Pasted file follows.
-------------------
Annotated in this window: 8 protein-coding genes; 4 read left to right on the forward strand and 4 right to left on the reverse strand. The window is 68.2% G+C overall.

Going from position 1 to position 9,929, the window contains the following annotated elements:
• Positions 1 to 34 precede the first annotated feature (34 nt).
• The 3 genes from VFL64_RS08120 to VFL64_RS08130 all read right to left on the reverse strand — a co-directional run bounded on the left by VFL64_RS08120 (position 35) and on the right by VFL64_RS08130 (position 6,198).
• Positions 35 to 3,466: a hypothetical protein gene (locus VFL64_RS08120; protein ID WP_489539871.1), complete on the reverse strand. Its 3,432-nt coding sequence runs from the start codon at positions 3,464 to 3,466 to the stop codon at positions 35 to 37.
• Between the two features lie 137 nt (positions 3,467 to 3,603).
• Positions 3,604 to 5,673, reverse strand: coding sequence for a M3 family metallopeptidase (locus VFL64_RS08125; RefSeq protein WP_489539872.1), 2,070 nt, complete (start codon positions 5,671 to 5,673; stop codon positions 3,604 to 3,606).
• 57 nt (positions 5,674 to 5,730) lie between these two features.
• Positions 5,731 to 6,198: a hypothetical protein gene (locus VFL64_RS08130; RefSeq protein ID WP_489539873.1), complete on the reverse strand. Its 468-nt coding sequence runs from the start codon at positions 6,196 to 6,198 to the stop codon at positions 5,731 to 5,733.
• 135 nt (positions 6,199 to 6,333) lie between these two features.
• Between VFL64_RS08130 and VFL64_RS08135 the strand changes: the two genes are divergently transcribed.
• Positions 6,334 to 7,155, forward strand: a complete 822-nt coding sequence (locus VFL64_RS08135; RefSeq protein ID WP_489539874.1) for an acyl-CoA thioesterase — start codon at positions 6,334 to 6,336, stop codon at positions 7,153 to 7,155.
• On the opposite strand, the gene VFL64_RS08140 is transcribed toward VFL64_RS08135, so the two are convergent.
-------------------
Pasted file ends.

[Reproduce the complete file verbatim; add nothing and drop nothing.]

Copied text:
Annotated in this window: 8 protein-coding genes; 4 read left to right on the forward strand and 4 right to left on the reverse strand. The window is 68.2% G+C overall.

Going from position 1 to position 9,929, the window contains the following annotated elements:
• Positions 1 to 34 precede the first annotated feature (34 nt).
• The 3 genes from VFL64_RS08120 to VFL64_RS08130 all read right to left on the reverse strand — a co-directional run bounded on the left by VFL64_RS08120 (position 35) and on the right by VFL64_RS08130 (position 6,198).
• Positions 35 to 3,466: a hypothetical protein gene (locus VFL64_RS08120; protein ID WP_489539871.1), complete on the reverse strand. Its 3,432-nt coding sequence runs from the start codon at positions 3,464 to 3,466 to the stop codon at positions 35 to 37.
• Between the two features lie 137 nt (positions 3,467 to 3,603).
• Positions 3,604 to 5,673, reverse strand: coding sequence for a M3 family metallopeptidase (locus VFL64_RS08125; RefSeq protein WP_489539872.1), 2,070 nt, complete (start codon positions 5,671 to 5,673; stop codon positions 3,604 to 3,606).
• 57 nt (positions 5,674 to 5,730) lie between these two features.
• Positions 5,731 to 6,198: a hypothetical protein gene (locus VFL64_RS08130; RefSeq protein ID WP_489539873.1), complete on the reverse strand. Its 468-nt coding sequence runs from the start codon at positions 6,196 to 6,198 to the stop codon at positions 5,731 to 5,733.
• 135 nt (positions 6,199 to 6,333) lie between these two features.
• Between VFL64_RS08130 and VFL64_RS08135 the strand changes: the two genes are divergently transcribed.
• Positions 6,334 to 7,155, forward strand: a complete 822-nt coding sequence (locus VFL64_RS08135; RefSeq protein ID WP_489539874.1) for an acyl-CoA thioesterase — start codon at positions 6,334 to 6,336, stop codon at positions 7,153 to 7,155.
• On the opposite strand, the gene VFL64_RS08140 is transcribed toward VFL64_RS08135, so the two are convergent.